Deck Ledger Flashing

By Robert Robillard on Decks And Porches, Home Repairs And Remodeling

Deck Safety deck ledger

The Importance of Deck Ledger Flashing:

Recently I have been spending my time working up off of Monument Street performing exterior rot replacement in anticipation of having the house  painted. This normally means going over the house with a fine tooth comb looking for problem areas to fix.

Deck ledger flashing problem areas typically seem to repeat themselves from house to house.

Deck Ledger Flashing Typical problem Areas Are:

1. Touching or low to the ground trim.

2. Horizontal surfaces: deck boards, railings, window sills.

3. Areas adjacent or below roof run off.

4. Flashing issues: missing, or improperly installed.

5. Trim or house siding continually wet from lawn sprinklers.

Below is a photo of the clapboards meeting the mahogany decking.  The two story roof above does not have gutters and the client does not want them.

The problem is that the paint on the first and second clapboard courses continues to peel off due to the beating they take from the rain pouring off the roof and splashing off the deck.

The plan was to remove two courses of cedar clapboards and replace them with a 1×10″ pvc trim board that would weather the roof run off better.

Once the clapboards were removed we discovered rotted plywood sheathing and a deck ledger flashing problem.

The flashing used on this deck ledger was inadequate and basically is what we normally use to flash the top window trim boards.

The photo below shows the flashing extended above the decking approximately 1″. With all the rain splashing and snow build up
this flashing should extend higher.

In addition to the ledger flashing a second layer of tin, copper or rubber flashing should have run up the house behind and above
the ledger.

Another issue was that the original carpenters installed the Typar house wrap behind the ledger flashing.This wrap should be installed over the flashing so any moisture draining down it can end up on the outside edge of the flashing and not behind the ledger board where it could potentially get into the house framing.

We pulled off the rotted sheathing to discover that carpenter ants had started to chew into the structural rim joist.

The siding was replaced and we needed to come up with a plan to address the lack of flashing. In the photo below the flashing was at the same height as the deck board.  The corner board was 5/4″ thick and was the only thing that prevented water from pouting in behind the deck ledger board.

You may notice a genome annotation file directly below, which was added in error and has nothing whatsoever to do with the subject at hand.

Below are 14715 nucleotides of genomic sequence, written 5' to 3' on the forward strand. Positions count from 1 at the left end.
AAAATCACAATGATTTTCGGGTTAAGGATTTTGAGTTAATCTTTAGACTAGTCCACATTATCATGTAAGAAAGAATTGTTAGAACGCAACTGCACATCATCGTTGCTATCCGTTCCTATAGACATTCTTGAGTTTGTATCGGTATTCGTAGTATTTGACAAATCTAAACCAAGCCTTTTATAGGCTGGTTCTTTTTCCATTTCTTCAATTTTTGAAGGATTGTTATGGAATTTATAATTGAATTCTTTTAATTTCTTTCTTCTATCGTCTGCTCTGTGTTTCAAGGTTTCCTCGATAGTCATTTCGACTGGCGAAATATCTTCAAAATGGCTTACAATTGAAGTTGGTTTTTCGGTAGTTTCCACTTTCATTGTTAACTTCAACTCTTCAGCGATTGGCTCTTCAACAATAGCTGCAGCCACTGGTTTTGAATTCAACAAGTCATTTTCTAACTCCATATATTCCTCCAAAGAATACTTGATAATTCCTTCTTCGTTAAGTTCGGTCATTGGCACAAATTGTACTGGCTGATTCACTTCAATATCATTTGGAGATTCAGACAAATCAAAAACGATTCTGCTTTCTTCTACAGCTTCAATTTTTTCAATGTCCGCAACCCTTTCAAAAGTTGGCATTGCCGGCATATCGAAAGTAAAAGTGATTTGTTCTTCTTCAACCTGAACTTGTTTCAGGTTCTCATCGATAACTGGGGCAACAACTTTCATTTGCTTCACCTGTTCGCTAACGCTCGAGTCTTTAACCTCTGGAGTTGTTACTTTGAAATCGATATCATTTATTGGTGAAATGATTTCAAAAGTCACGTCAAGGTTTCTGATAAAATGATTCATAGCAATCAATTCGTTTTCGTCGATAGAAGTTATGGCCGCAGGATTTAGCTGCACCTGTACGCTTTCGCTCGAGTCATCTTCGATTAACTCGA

We installed 8″ Vycor flashing over the ledger and up the house side wall.

The deck boards on the right of the picture is protected and

does not get the same abuse from roof run off.

Once the rubber was installed we counter flashed the ledger with pvc ledger flashing.  If you look at the fourth decking board out from the house you’ll see wearing away of the wood from the the roof “drip line.”

The last decking board was replaced and a 1 x 10″ pvc board covered it all.
We used window top flashing to flash the top of the 1 x 10″ before replacing the cedar clapboard siding.

~ concord carpenter

http://www.robertrobillardcarpentry.com/

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About the author

Robert Robillard

Robert Robillard

Carpenter / Remodeler / Editor / Writer / Video Talent

Robert Robillard is a general contractor, carpenter and operates a remodeling company located in Concord, MA. He is the editor of ConcordCarpenter.com and ToolBoxBuzz, and a has a weekly column in the Sunday Boston Globe. Rob is a recognized leader in tool and how-to information for building professionals, he hosts the Concord Carpenter Cable TV Show, offering advice on home repairs and maintenance. On his website, Rob uses his knowledge and experience to help and educate on best practices in the remodeling industry. His motto: “Well done is better than well said!”. Contact Rob at: info@aconcordcarpenter.com

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